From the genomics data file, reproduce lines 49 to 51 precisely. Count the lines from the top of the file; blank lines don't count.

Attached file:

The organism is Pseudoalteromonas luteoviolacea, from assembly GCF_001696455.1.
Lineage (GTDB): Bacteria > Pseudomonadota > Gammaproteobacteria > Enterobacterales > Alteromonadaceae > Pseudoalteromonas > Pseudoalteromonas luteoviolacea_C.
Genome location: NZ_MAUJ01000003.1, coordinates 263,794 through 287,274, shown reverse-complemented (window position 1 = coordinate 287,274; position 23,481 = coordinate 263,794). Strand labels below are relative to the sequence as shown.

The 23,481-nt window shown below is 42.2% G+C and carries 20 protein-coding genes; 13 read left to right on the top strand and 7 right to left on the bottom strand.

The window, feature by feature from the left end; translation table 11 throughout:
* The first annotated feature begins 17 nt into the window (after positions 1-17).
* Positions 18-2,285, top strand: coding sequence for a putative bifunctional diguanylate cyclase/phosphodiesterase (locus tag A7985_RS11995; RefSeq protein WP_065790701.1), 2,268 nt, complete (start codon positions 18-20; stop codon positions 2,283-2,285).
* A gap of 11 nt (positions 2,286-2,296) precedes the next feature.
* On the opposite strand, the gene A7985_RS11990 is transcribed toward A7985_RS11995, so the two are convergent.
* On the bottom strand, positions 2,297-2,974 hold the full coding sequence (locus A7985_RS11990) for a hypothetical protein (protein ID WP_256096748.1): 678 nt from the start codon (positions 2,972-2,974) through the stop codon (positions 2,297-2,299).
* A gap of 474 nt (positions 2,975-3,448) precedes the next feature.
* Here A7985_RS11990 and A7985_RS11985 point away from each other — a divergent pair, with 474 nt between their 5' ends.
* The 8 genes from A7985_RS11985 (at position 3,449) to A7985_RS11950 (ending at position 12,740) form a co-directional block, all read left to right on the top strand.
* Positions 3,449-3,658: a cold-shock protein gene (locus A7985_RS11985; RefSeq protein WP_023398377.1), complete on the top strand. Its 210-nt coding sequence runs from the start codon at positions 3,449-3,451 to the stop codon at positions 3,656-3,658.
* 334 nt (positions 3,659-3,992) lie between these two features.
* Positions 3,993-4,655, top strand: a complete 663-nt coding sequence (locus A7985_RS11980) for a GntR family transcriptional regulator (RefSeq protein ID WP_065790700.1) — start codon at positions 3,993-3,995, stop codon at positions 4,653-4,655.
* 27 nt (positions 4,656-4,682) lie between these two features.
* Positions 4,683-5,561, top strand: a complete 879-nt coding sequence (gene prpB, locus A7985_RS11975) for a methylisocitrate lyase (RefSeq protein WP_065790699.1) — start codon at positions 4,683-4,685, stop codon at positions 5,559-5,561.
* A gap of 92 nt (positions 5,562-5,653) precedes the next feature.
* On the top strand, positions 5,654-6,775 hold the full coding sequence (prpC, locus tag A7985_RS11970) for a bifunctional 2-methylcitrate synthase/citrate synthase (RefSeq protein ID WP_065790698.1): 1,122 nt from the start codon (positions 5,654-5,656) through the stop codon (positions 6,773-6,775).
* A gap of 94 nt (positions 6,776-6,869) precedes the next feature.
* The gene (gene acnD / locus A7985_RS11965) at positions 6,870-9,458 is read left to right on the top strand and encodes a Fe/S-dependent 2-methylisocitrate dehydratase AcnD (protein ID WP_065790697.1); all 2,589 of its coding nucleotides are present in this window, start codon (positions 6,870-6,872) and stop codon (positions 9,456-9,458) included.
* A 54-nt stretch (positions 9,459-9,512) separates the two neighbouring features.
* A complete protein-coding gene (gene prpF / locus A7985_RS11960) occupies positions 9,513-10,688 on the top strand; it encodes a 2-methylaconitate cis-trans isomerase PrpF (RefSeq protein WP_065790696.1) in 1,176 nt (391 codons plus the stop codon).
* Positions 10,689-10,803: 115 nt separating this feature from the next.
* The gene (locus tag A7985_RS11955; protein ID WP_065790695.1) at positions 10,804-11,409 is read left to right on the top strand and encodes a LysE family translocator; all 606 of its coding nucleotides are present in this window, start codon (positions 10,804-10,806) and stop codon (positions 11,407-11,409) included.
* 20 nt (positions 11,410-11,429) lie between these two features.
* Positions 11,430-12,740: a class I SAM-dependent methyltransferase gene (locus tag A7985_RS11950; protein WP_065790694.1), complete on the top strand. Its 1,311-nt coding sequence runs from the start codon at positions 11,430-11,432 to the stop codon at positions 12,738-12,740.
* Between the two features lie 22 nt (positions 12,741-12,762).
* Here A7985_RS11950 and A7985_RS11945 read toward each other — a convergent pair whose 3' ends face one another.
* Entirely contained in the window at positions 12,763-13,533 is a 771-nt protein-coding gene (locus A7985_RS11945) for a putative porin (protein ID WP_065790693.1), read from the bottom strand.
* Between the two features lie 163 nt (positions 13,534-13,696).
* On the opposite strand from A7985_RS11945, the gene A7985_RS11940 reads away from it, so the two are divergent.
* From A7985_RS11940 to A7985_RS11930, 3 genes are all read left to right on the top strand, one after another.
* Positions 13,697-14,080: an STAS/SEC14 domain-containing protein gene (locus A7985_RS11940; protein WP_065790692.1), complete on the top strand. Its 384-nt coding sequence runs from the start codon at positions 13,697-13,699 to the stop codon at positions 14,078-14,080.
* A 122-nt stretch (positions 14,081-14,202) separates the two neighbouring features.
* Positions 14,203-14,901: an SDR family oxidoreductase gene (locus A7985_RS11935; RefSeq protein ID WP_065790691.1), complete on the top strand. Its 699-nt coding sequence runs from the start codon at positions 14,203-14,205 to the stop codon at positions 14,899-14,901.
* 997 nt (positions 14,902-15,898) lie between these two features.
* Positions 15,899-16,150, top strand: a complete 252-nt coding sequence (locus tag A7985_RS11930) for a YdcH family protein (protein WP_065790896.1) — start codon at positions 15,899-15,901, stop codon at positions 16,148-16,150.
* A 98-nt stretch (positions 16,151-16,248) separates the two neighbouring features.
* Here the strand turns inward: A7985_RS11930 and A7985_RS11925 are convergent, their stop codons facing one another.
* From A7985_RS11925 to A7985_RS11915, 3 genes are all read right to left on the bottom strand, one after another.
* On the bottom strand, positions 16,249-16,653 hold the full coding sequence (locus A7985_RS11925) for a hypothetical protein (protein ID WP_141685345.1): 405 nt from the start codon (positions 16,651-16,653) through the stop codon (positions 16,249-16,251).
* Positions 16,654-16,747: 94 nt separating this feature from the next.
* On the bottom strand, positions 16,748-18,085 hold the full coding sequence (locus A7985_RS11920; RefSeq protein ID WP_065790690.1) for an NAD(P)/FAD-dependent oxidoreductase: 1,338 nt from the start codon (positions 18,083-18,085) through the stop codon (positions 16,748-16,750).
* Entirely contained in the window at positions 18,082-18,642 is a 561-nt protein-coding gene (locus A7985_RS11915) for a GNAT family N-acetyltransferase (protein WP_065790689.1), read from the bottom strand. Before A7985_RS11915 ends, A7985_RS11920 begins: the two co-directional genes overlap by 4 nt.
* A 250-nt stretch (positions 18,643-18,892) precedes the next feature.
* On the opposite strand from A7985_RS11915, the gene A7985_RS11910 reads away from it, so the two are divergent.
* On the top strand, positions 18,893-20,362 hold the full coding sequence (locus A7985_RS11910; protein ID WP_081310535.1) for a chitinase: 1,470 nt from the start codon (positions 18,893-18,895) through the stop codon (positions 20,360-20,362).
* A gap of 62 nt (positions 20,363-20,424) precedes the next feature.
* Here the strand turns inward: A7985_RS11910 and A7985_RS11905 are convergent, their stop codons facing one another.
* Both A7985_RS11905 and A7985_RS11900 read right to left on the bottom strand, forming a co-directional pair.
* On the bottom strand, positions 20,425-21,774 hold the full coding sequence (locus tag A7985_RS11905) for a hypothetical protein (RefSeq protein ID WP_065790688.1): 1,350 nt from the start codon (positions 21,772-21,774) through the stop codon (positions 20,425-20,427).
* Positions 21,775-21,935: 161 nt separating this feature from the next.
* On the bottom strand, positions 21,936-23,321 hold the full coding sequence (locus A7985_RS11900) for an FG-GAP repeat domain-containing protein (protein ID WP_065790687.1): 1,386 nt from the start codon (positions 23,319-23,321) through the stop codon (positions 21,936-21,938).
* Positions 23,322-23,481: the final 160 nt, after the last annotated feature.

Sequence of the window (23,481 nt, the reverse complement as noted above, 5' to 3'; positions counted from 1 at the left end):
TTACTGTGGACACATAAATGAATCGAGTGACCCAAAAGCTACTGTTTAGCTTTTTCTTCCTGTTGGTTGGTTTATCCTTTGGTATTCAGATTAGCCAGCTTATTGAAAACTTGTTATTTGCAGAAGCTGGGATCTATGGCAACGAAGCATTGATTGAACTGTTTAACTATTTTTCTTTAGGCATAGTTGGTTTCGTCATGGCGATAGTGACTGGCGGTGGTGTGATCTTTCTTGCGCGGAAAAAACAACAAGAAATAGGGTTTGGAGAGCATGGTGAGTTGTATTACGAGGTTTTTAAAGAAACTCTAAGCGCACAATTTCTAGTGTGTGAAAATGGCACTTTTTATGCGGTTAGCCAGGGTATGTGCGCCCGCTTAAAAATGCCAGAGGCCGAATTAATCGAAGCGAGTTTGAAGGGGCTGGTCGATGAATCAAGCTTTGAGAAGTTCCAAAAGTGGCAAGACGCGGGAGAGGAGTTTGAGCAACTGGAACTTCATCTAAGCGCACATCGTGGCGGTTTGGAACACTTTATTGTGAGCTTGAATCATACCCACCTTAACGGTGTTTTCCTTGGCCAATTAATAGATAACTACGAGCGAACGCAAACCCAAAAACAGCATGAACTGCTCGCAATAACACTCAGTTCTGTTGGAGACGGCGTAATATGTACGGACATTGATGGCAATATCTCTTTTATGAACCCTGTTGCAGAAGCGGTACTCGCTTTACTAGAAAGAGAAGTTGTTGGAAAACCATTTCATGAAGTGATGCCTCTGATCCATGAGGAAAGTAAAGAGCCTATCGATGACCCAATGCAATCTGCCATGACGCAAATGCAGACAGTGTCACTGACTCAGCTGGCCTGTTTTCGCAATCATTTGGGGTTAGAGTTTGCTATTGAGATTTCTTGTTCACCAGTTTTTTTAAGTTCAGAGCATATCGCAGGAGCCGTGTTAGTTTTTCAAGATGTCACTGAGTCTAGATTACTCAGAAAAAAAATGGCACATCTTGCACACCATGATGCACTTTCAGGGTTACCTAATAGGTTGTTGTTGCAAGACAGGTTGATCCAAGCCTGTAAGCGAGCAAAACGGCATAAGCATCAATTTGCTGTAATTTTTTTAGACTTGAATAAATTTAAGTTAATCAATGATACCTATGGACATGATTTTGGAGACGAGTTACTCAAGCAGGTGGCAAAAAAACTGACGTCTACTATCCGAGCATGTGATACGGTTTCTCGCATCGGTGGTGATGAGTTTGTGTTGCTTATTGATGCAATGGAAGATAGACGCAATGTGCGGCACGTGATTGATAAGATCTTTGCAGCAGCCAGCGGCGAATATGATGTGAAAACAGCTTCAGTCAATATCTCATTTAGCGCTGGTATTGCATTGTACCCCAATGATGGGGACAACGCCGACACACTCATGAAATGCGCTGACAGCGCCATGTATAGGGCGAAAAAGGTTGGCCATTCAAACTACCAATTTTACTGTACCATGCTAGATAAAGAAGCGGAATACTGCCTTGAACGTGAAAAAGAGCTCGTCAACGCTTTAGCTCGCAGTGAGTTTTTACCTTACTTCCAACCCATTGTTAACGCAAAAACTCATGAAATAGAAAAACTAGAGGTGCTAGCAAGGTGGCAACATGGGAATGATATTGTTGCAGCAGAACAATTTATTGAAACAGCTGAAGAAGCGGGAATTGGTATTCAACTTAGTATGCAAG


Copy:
* On the top strand, positions 18,893-20,362 hold the full coding sequence (locus A7985_RS11910; protein ID WP_081310535.1) for a chitinase: 1,470 nt from the start codon (positions 18,893-18,895) through the stop codon (positions 20,360-20,362).
* A gap of 62 nt (positions 20,363-20,424) precedes the next feature.
* Here the strand turns inward: A7985_RS11910 and A7985_RS11905 are convergent, their stop codons facing one another.